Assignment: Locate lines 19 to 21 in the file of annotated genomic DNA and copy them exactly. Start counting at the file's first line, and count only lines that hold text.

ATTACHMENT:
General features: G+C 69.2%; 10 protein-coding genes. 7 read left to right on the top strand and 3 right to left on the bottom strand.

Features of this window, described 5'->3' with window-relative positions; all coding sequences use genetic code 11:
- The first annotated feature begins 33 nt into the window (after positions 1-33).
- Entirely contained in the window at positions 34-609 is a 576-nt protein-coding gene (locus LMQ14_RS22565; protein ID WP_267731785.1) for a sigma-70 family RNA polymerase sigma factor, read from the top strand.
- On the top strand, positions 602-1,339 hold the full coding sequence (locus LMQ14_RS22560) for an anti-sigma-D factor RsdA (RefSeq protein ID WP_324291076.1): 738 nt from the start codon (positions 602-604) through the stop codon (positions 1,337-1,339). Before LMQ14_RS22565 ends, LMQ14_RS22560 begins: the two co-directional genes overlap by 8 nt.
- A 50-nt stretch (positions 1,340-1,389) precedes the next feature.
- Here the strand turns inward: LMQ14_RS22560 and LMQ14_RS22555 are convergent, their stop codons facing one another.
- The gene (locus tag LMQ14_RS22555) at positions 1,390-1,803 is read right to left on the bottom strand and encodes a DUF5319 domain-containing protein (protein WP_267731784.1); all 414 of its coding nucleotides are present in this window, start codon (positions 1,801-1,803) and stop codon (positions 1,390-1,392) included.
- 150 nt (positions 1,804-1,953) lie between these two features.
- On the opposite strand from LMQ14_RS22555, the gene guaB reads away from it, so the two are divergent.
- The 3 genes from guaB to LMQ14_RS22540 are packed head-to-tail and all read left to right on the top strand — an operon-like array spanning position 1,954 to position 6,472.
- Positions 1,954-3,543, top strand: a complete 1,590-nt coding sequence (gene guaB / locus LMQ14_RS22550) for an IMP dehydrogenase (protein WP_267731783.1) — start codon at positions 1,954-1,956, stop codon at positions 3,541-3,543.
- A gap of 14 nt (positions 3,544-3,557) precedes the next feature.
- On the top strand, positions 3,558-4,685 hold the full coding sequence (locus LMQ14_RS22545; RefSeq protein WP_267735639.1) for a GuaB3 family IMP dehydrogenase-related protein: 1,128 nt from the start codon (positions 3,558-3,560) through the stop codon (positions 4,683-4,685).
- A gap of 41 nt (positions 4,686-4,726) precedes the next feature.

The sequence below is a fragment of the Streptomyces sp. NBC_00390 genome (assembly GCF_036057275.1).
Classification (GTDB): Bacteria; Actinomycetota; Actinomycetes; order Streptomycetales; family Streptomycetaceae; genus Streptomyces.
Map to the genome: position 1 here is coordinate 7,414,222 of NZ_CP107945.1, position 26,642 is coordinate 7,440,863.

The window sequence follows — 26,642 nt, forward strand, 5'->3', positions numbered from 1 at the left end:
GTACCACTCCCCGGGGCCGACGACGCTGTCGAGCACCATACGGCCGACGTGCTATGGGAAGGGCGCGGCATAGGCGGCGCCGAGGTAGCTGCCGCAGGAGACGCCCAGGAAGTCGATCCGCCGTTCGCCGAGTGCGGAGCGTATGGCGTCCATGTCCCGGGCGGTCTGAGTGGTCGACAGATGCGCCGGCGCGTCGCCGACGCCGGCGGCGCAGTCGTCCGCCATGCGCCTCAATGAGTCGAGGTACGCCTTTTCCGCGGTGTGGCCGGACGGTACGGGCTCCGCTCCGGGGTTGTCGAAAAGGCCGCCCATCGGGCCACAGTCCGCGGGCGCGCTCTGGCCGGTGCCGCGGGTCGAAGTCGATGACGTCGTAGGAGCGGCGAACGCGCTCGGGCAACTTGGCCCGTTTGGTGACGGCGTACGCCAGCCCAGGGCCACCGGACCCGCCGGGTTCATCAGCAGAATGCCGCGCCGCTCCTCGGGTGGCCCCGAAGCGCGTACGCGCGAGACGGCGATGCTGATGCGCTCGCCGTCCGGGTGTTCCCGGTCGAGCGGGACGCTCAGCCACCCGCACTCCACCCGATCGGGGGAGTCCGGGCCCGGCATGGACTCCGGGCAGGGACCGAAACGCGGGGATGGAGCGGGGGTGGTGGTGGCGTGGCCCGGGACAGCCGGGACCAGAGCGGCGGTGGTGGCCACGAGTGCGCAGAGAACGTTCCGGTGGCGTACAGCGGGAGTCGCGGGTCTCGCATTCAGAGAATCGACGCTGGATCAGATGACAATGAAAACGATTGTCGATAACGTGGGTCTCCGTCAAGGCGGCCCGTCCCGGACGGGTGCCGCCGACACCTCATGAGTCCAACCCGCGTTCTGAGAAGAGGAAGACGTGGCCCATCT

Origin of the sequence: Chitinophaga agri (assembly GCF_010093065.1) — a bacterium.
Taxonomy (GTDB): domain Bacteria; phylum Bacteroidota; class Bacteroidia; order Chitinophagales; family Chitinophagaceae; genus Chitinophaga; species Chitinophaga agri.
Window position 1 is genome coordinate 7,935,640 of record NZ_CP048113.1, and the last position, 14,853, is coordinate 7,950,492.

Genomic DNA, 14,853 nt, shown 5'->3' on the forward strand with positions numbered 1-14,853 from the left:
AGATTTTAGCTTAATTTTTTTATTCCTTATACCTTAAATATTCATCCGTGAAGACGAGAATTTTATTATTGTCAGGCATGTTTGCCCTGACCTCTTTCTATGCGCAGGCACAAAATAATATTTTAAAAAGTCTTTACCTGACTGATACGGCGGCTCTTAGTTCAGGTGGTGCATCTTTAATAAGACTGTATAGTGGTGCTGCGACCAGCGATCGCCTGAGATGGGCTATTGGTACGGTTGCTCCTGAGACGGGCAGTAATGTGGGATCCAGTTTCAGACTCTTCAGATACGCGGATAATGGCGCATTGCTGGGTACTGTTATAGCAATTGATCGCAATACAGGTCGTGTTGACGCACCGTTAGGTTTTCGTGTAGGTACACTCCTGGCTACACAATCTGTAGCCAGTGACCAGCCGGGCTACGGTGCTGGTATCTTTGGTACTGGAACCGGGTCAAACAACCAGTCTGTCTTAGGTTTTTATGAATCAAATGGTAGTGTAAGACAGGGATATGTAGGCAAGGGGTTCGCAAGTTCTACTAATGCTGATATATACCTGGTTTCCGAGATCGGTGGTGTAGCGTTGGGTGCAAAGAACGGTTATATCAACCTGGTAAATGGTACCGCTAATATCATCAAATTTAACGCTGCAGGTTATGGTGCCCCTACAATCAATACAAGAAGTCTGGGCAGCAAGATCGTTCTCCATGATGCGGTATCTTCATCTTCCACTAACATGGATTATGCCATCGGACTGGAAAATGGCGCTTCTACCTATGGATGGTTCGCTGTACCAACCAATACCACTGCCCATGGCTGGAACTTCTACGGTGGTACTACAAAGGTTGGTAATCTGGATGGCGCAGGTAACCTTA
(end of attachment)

The window sequence follows — 26,642 nt, forward strand, 5'->3', positions numbered from 1 at the left end:
GTACCACTCCCCGGGGCCGACGACGCTGTCGAGCACCATACGGCCGACGTGCTATGGGAAGGGCGCGGCATAGGCGGCGCCGAGGTAGCTGCCGCAGGAGACGCCCAGGAAGTCGATCCGCCGTTCGCCGAGTGCGGAGCGTATGGCGTCCATGTCCCGGGCGGTCTGAGTGGTCGACAGATGCGCCGGCGCGTCGCCGACGCCGGCGGCGCAGTCGTCCGCCATGCGCCTCAATGAGTCGAGGTACGCCTTTTCCGCGGTGTGGCCGGACGGTACGGGCTCCGCTCCGGGGTTGTCGAAAAGGCCGCCCATCGGGCCACAGTCCGCGGGCGCGCTCTGGCCGGTGCCGCGGGTCGAAGTCGATGACGTCGTAGGAGCGGCGAACGCGCTCGGGCAACTTGGCCCGTTTGGTGACGGCGTACGCCAGCCCAGGGCCACCGGACCCGCCGGGTTCATCAGCAGAATGCCGCGCCGCTCCTCGGGTGGCCCCGAAGCGCGTACGCGCGAGACGGCGATGCTGATGCGCTCGCCGTCCGGGTGTTCCCGGTCGAGCGGGACGCTCAGCCACCCGCACTCCACCCGATCGGGGGAGTCCGGGCCCGGCATGGACTCCGGGCAGGGACCGAAACGCGGGGATGGAGCGGGGGTGGTGGTGGCGTGGCCCGGGACAGCCGGGACCAGAGCGGCGGTGGTGGCCACGAGTGCGCAGAGAACGTTCCGGTGGCGTACAGCGGGAGTCGCGGGTCTCGCATTCAGAGAATCGACGCTGGATCAGATGACAATGAAAACGATTGTCGATAACGTGGGTCTCCGTCAAGGCGGCCCGTCCCGGACGGGTGCCGCCGACACCTCATGAGTCCAACCCGCGTTCTGAGAAGAGGAAGACGTGGCCCATCT

Origin of the sequence: Chitinophaga agri (assembly GCF_010093065.1) — a bacterium.